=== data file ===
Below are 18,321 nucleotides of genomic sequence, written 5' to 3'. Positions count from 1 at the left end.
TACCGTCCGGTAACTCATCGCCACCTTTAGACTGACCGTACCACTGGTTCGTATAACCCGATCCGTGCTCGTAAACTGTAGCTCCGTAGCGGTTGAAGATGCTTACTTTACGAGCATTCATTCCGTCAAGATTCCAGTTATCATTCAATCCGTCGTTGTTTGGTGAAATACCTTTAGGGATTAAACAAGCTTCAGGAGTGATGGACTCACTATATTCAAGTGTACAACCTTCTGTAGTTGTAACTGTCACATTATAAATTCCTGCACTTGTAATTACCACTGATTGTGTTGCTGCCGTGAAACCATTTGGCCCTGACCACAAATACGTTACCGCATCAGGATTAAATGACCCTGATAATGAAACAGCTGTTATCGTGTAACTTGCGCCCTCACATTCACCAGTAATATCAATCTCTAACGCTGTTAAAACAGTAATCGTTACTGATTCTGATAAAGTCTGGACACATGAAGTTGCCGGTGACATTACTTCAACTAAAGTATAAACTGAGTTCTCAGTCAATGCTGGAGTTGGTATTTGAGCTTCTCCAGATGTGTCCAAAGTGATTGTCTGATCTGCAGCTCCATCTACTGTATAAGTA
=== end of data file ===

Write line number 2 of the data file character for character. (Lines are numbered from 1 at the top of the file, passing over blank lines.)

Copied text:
TACCGTCCGGTAACTCATCGCCACCTTTAGACTGACCGTACCACTGGTTCGTATAACCCGATCCGTGCTCGTAAACTGTAGCTCCGTAGCGGTTGAAGATGCTTACTTTACGAGCATTCATTCCGTCAAGATTCCAGTTATCATTCAATCCGTCGTTGTTTGGTGAAATACCTTTAGGGATTAAACAAGCTTCAGGAGTGATGGACTCACTATATTCAAGTGTACAACCTTCTGTAGTTGTAACTGTCACATTATAAATTCCTGCACTTGTAATTACCACTGATTGTGTTGCTGCCGTGAAACCATTTGGCCCTGACCACAAATACGTTACCGCATCAGGATTAAATGACCCTGATAATGAAACAGCTGTTATCGTGTAACTTGCGCCCTCACATTCACCAGTAATATCAATCTCTAACGCTGTTAAAACAGTAATCGTTACTGATTCTGATAAAGTCTGGACACATGAAGTTGCCGGTGACATTACTTCAACTAAAGTATAAACTGAGTTCTCAGTCAATGCTGGAGTTGGTATTTGAGCTTCTCCAGATGTGTCCAAAGTGATTGTCTGATCTGCAGCTCCATCTACTGTATAAGTA